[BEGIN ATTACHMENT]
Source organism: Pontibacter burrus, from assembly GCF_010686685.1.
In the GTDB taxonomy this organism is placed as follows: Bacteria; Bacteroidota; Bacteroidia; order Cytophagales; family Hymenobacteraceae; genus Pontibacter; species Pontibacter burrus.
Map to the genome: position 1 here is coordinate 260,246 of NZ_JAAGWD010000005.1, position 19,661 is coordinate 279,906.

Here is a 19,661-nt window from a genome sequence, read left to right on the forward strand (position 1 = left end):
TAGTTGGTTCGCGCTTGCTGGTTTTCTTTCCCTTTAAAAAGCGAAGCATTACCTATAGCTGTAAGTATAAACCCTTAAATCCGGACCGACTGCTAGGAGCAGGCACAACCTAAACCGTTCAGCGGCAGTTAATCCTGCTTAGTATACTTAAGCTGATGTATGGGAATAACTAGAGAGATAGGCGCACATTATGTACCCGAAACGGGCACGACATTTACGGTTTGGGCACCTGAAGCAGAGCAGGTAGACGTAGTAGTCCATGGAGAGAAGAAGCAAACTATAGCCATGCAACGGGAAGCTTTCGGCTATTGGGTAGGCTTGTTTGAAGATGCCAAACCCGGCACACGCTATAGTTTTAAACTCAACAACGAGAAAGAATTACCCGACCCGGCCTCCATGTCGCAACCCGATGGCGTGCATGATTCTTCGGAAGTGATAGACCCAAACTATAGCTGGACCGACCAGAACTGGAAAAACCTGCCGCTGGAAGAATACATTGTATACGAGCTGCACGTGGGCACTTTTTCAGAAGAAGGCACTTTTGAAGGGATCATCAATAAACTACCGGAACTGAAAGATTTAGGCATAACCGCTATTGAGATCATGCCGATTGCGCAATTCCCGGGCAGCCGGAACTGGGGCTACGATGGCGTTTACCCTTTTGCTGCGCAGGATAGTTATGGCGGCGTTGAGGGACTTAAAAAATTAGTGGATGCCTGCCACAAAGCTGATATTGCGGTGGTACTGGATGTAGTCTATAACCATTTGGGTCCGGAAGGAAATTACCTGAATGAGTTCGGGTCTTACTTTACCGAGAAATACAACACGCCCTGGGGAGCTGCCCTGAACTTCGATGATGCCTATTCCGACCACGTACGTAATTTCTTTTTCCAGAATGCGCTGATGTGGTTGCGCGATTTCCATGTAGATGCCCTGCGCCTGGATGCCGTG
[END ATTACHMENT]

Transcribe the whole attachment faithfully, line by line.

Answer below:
Source organism: Pontibacter burrus, from assembly GCF_010686685.1.
In the GTDB taxonomy this organism is placed as follows: Bacteria; Bacteroidota; Bacteroidia; order Cytophagales; family Hymenobacteraceae; genus Pontibacter; species Pontibacter burrus.
Map to the genome: position 1 here is coordinate 260,246 of NZ_JAAGWD010000005.1, position 19,661 is coordinate 279,906.

Here is a 19,661-nt window from a genome sequence, read left to right on the forward strand (position 1 = left end):
TAGTTGGTTCGCGCTTGCTGGTTTTCTTTCCCTTTAAAAAGCGAAGCATTACCTATAGCTGTAAGTATAAACCCTTAAATCCGGACCGACTGCTAGGAGCAGGCACAACCTAAACCGTTCAGCGGCAGTTAATCCTGCTTAGTATACTTAAGCTGATGTATGGGAATAACTAGAGAGATAGGCGCACATTATGTACCCGAAACGGGCACGACATTTACGGTTTGGGCACCTGAAGCAGAGCAGGTAGACGTAGTAGTCCATGGAGAGAAGAAGCAAACTATAGCCATGCAACGGGAAGCTTTCGGCTATTGGGTAGGCTTGTTTGAAGATGCCAAACCCGGCACACGCTATAGTTTTAAACTCAACAACGAGAAAGAATTACCCGACCCGGCCTCCATGTCGCAACCCGATGGCGTGCATGATTCTTCGGAAGTGATAGACCCAAACTATAGCTGGACCGACCAGAACTGGAAAAACCTGCCGCTGGAAGAATACATTGTATACGAGCTGCACGTGGGCACTTTTTCAGAAGAAGGCACTTTTGAAGGGATCATCAATAAACTACCGGAACTGAAAGATTTAGGCATAACCGCTATTGAGATCATGCCGATTGCGCAATTCCCGGGCAGCCGGAACTGGGGCTACGATGGCGTTTACCCTTTTGCTGCGCAGGATAGTTATGGCGGCGTTGAGGGACTTAAAAAATTAGTGGATGCCTGCCACAAAGCTGATATTGCGGTGGTACTGGATGTAGTCTATAACCATTTGGGTCCGGAAGGAAATTACCTGAATGAGTTCGGGTCTTACTTTACCGAGAAATACAACACGCCCTGGGGAGCTGCCCTGAACTTCGATGATGCCTATTCCGACCACGTACGTAATTTCTTTTTCCAGAATGCGCTGATGTGGTTGCGCGATTTCCATGTAGATGCCCTGCGCCTGGATGCCGTG